Miller 9419106 The mechanisms which regulate actin assembly are responsible for giving both form and function to cells. Actin is a protein which contributes to support structures within the cell and to mechansims which cause contraction, and consequently it is central to the existence and function of muscle cells. This proposal investigates the formation of, and regulatory mechanisms in, muscle cells. It would be technically impossible to conduct this studies on muscle cells from higher organisms because the ability for genetic manipulation is not possible. The PI uses Drosophila muscle development as a model system for the analysis. This system is the seminal system for genetic analysis in eukaryotic cells and can easily be employed for studies involving genetic manipulation. Since muscle cells organization is highly conserved among eukaryotics results from this system are anticipated to be easily extrapolated to other eukaryotic cells %%% The PI is interested how actin polymerization is controlled and how different actin-containing structures are formed and positioned in many different types of cells in eukaryotic organisms. Of particular interest is the process of muscle sarcomere assembly. A highly regular array of actin filaments is present, the location and organization of which is essential to muscle function. To understand how this regular array of actin filaments is generated, the PI is studying the actin binding protein, Cap Z. Cap Z is a heterodimeric protein (alpha and beta subunits) that binds to and blocks polymerization at the barbed (fast-growing) end of an actin filament in vitro. It is located at the Z-line of muscle in vertebrates, where the barbed end of actin filaments terminate and are anchored. Cap Z's properties in vitro and its localization in muscle suggest that it is a key component in controlling actin polymerization and/or anchoring actin filaments. However, definitive evidence for its function in vivo is lacking. The PI will obtain direct inform ation about how the actin filament organization of muscle is generated and in particular, the role of Cap Z, by making mutations in the gene that encodes one of the Cap Z subunits (beta) in the fruit fly, Drosophila. Drosophila is an attractive model system for studies on muscle function because its muscles are organized similarly to vertebrate muscles, yet it can manipulated using genetic techniques that are difficult or impossible in vertebrates. The PI will study the development, organization and function of muscles in Cap Z beta mutant flies and study Cap Z's distribution in flies that carry mutations in other sarcomere components. Through these studies the PI will determine how different proteins of the muscle interact to generate its structure. These studies should be applicable to a wide variety of organisms ***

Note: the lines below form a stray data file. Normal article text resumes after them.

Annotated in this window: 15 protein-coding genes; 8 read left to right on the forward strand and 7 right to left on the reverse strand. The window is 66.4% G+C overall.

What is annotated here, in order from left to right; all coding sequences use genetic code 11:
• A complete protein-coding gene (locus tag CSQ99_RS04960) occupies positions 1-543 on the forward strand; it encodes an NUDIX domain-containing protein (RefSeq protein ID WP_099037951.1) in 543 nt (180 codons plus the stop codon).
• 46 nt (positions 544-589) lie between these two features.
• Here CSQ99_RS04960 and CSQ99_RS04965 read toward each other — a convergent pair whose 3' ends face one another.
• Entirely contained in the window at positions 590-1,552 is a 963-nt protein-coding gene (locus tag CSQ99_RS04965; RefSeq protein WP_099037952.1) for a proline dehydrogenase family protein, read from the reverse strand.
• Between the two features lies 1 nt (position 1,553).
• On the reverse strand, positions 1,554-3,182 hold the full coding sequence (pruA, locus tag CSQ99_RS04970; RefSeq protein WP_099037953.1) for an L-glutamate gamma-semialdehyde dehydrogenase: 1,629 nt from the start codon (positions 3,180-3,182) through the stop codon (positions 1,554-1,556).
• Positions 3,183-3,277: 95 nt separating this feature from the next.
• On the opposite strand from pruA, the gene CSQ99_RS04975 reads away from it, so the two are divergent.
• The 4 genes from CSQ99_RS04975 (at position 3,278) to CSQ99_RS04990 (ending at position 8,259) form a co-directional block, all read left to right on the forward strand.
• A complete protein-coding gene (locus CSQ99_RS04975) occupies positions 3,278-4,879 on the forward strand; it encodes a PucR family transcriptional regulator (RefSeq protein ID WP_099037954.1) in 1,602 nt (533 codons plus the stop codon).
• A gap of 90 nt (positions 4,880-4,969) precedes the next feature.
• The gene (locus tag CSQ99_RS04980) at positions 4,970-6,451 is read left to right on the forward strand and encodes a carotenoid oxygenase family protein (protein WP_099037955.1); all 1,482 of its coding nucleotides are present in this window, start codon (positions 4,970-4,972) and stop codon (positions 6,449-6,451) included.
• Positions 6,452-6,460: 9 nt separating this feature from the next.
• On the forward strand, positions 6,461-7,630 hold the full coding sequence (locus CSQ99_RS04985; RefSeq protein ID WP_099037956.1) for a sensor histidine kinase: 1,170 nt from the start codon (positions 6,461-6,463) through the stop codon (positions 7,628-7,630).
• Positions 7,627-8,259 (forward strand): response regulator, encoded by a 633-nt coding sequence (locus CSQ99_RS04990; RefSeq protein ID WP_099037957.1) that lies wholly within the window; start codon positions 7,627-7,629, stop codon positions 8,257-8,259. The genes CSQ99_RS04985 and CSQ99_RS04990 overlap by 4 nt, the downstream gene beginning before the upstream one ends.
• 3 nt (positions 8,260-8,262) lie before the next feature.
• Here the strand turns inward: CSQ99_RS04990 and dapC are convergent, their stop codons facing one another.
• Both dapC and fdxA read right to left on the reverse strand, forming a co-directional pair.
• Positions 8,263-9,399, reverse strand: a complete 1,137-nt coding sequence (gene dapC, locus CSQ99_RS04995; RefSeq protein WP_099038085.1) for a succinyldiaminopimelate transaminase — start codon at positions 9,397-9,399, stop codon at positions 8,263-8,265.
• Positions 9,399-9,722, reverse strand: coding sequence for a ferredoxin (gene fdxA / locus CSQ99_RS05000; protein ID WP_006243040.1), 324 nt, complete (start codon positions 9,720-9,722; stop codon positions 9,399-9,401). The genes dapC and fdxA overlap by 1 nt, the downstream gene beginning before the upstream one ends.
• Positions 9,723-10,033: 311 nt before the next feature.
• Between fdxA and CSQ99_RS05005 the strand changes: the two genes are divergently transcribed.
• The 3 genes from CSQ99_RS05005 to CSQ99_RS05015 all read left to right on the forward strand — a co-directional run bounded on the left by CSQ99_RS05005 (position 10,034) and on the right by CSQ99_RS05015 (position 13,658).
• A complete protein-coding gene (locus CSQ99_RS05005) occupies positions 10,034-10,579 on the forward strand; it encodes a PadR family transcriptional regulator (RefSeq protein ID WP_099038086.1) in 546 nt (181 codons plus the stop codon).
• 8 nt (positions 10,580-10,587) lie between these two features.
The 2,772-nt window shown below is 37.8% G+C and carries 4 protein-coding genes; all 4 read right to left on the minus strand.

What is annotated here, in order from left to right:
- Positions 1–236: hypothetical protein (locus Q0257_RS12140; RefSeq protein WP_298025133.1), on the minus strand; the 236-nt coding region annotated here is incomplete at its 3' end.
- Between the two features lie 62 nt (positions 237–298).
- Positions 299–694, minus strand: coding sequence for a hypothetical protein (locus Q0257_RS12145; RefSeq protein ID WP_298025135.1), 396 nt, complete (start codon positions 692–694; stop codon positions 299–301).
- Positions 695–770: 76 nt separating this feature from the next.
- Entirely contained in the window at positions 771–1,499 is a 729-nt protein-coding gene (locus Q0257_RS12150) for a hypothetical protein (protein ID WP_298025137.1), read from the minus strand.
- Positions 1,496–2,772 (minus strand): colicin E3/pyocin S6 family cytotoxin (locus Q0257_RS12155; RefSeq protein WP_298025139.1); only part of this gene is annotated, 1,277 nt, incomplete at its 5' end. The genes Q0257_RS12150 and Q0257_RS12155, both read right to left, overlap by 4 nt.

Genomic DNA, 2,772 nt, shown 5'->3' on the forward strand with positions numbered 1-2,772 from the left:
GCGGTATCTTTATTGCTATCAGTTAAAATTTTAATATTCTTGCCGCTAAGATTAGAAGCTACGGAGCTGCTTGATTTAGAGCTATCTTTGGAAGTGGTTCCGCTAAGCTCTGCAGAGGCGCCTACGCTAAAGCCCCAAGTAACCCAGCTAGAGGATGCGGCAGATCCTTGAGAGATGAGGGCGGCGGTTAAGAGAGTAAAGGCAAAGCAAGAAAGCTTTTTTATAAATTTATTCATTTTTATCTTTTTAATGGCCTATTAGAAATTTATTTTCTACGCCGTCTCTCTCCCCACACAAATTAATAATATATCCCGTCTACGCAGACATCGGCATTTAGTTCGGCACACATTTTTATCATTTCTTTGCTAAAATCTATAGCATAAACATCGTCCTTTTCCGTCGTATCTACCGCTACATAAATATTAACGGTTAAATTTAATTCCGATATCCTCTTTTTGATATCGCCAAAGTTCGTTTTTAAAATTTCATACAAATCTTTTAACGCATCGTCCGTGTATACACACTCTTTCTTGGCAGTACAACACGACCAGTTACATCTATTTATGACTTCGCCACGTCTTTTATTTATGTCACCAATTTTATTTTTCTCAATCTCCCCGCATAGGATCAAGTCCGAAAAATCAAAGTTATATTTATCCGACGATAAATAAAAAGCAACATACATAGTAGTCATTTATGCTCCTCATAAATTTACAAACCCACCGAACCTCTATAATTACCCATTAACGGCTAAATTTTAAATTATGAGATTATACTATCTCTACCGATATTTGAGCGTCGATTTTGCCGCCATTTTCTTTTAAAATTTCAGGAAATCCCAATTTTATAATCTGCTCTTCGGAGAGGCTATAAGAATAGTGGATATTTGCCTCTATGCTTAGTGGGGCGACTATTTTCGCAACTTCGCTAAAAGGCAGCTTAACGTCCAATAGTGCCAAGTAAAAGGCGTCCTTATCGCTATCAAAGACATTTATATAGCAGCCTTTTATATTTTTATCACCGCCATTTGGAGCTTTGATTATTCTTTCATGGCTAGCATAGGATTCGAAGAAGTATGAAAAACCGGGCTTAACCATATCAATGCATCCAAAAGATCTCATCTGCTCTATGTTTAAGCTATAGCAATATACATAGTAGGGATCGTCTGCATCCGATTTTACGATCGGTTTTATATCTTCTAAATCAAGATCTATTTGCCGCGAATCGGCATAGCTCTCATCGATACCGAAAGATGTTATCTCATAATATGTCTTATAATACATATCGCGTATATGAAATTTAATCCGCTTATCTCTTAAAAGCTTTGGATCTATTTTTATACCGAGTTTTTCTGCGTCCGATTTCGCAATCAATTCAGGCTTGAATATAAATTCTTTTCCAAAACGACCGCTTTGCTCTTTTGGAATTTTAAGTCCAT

National Science Foundation (NSF)
Division of Molecular and Cellular Biosciences (MCB)
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Eve Ida Barak
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Washington University
Saint Louis
United States
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